The BBC was painfully honest when it launched its Asian Network radio channel last week, declaring that it had, until now, failed Britain’s five million Asians. The station stands alongside black music offshoot 1Xtra as embodying the corporation’s quest to reach out to ethnic minorities and help shed its white, middle-class image. So how do design groups go about helping organisations that want to target ethnic audiences?
‘It’s a sensitive issue when designing for a consciously ethnic or niche brand,’ says Dionne Griffith of design PR agency Dish. ‘Designers need to consider how not to be patronising or perpetuate stereotypes.’
It is a quandary groups have not had to worry about a great deal in the past. Ethnic minorities have traditionally been marginalised as consumers, with marketers generally adopting a lowest common denominator approach to branding.
‘The black community is used to having to go out and look for specific products because they are not catered for in mainstream ranges,’ says Irene Shelley, editor of Black Hair & Beauty. The magazine carries ads for hair and beauty products targeted at black women, but almost all creative work is shipped over from the US and often appears cheesy as a result.
Yet taking cultural tastes into account can have significant impact. Fitch London produced the interiors for Soho’s modern Indian restaurant Ophim, and while the design was not intended to specifically target Asian customers, owner Sadiq Warsi claims its authenticity has led to a significant Asian client base.
‘Most restaurants make up their dishes and portray fake Indian concepts in an attempt to attract the white audience,’ he says. ‘We gave Fitch a very specific brief – we wanted an authentic look, so we considered the country’s colours, textures, smell, light and humidity in great detail.’
Few consultancies have experience of designing for specific ethnic groups. This says more about how companies go about marketing their products than it does about any deficiencies in the design industry, but it also raises an intriguing issue for the future. As radio and TV channels in particular harness the ability to deliver multiple offerings to more targeted audiences through the digital medium, do consultancies have the cultural knowledge and understanding to design for this audience?
On the surface, the design industry appears relatively under-represented by ethnic minorities. Yet Alex Lambley, brand manager for the BBC’s Asian Network, claims it is an ‘absolute must’ to have cultural knowledge on board when creating specific identities.
Lambie-Nairn was appointed to create the channel’s identity, under the leadership of creative director Charlotte Castle and worked with a creative and management team at BBC Broadcast made up almost entirely of British Asians.
‘The idea of a white, wholly British team trying to portray an image for an ethnic audience is shocking,’ says Lambley. ‘Our key concern was that the identity should represent all of the various religions, languages and influences from within the British Asian community.’
For the project Lambie-Nairn researched the assorted icons, symbols and colours important to the community and the resulting identity is a vivid fusion of colours. In some respects, the project was no different to any piece of work that targets a specific audience.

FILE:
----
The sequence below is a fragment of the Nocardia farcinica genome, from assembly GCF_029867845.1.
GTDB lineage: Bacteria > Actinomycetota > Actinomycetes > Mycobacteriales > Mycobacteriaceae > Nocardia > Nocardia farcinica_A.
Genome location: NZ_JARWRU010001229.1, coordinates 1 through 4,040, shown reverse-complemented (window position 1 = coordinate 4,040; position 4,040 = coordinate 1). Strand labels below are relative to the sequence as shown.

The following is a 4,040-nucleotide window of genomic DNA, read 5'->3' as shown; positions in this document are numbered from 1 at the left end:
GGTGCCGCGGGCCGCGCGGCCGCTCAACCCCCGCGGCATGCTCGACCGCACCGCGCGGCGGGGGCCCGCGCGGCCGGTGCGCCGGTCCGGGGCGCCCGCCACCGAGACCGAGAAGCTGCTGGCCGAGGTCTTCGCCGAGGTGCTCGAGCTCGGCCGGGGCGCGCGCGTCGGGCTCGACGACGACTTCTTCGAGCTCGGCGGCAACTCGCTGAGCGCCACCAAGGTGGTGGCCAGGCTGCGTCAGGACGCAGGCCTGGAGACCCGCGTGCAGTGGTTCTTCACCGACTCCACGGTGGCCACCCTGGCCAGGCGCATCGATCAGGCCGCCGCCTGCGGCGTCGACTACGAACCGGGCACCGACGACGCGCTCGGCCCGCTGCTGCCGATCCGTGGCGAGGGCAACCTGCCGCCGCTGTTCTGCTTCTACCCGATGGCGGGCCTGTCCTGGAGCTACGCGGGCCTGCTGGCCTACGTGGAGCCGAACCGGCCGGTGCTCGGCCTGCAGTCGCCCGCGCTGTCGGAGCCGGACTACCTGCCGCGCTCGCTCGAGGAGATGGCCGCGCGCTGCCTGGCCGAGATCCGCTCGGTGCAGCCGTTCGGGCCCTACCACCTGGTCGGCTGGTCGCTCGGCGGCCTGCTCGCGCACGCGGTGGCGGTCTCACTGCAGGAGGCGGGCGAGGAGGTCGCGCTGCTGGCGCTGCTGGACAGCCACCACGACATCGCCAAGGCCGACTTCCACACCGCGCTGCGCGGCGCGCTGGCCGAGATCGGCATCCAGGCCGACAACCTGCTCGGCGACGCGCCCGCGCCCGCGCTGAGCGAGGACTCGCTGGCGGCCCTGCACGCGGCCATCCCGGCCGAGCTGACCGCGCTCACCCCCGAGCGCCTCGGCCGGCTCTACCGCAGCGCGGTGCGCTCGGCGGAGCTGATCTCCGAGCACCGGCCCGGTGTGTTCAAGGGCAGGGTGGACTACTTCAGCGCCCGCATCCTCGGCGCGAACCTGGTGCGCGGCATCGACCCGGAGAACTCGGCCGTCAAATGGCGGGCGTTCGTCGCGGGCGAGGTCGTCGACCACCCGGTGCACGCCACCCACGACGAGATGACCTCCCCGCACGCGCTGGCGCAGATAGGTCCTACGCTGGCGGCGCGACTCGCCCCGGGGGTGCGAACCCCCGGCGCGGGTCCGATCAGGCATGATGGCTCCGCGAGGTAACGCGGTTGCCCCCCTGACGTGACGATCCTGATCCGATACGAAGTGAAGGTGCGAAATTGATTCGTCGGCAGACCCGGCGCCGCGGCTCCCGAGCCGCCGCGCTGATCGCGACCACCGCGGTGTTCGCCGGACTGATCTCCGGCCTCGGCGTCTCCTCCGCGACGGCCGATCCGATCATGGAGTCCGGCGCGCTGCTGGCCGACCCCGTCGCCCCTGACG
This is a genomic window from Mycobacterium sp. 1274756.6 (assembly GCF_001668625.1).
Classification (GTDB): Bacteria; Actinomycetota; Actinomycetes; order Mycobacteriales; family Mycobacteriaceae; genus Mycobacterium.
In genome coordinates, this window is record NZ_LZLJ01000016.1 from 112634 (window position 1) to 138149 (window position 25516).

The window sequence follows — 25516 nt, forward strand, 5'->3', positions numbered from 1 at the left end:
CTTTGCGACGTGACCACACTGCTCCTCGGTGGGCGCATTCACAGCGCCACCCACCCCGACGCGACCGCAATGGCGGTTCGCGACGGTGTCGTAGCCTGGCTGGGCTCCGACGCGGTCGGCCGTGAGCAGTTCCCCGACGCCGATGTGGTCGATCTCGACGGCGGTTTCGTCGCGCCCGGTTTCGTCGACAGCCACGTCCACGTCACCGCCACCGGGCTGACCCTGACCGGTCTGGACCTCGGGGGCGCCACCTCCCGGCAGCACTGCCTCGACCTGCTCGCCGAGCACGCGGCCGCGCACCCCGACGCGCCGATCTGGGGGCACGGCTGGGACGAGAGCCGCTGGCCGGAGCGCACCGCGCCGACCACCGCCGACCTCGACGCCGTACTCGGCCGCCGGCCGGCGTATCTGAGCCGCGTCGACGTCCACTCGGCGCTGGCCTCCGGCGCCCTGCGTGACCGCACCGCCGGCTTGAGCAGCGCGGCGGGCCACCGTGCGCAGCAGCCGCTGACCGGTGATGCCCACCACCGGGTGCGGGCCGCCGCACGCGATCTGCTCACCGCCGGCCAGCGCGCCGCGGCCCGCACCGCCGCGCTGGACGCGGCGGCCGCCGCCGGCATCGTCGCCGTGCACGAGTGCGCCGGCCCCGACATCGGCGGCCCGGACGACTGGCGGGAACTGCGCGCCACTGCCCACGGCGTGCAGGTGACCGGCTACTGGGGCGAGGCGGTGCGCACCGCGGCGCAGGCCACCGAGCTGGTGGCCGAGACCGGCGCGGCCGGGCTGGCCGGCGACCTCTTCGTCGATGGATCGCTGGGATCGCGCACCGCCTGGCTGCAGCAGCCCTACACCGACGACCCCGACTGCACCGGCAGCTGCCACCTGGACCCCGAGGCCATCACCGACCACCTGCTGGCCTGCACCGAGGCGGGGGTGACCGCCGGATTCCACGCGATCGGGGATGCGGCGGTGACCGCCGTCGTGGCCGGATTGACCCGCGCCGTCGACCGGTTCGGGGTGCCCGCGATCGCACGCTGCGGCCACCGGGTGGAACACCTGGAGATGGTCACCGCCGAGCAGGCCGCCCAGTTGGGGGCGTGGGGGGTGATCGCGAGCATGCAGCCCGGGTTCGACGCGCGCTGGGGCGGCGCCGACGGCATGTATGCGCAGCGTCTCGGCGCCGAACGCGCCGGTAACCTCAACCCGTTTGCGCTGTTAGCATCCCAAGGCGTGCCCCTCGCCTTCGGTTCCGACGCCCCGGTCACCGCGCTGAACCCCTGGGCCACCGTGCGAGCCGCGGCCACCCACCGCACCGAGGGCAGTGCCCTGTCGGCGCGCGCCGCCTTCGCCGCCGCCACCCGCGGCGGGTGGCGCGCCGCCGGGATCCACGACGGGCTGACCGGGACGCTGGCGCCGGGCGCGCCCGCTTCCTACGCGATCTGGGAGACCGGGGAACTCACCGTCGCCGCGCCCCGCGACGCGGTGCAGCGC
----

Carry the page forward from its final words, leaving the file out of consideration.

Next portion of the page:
‘Whatever design you’re doing, it’s about targeting a certain customer and involves an element of research, which becomes greater with a more specific market,’ says Daljit Singh, creative director at Digit. ‘But yes, I do think you need an element of cultural understanding within [the design team].’
Din Associates managing director Rasshied Din agrees. ‘In my experience, it’s mere lip service that tends to be paid to what are preconceptions of Islamic or traditional Asian influences. Asian people could have a lot to offer here, though it’s a knowledge that can be learnt,’ he says.
Singh notes though that design has not traditionally been valued in Asian communities. ‘Up until ten years ago this community only saw dentists, doctors and lawyers as respectable jobs,’ he says.
Rama Gheerawo of the Helen Hamlyn Research Centre agrees. ‘When I tell people I’m a designer, there is still a reaction from traditional Asian communities of “Oh, you’re a waster”,’ he says.
There is evidence, however, that attitudes are changing, with ethnic minorities gradually infiltrating the industry, mainly at the graphic designer level. ‘I’m definitely seeing a lot more CVs from young Asians and also a lot more people from racial minorities at trade events,’ says Din.
Among the more encouraging recent campaigns was the BBC’s rollout of its 1xtra black music digital radio station. ‘Our target audience is very cynical about corporations trying to give them anything,’ says brand manager Jay Davidson. ‘So for it to be credible, our campaign had to be about the music, not the BBC.’
She admits the creatives involved didn’t initially have sufficient knowledge of the sector. But after going on club nights and interviewing DJs and station broadcast managers, they devised an identity shot on the streets of urban areas such as Harlesden and Brixton in an effort to portray a ‘street’ feel.
The resulting identity was rolled out on-line, on flyers distributed at clubs, the Notting Hill Carnival and in record shops, with little media presence except for specialist music magazines. The only disappointment is the work was carried out by ad agency Fallon without a design group in sight.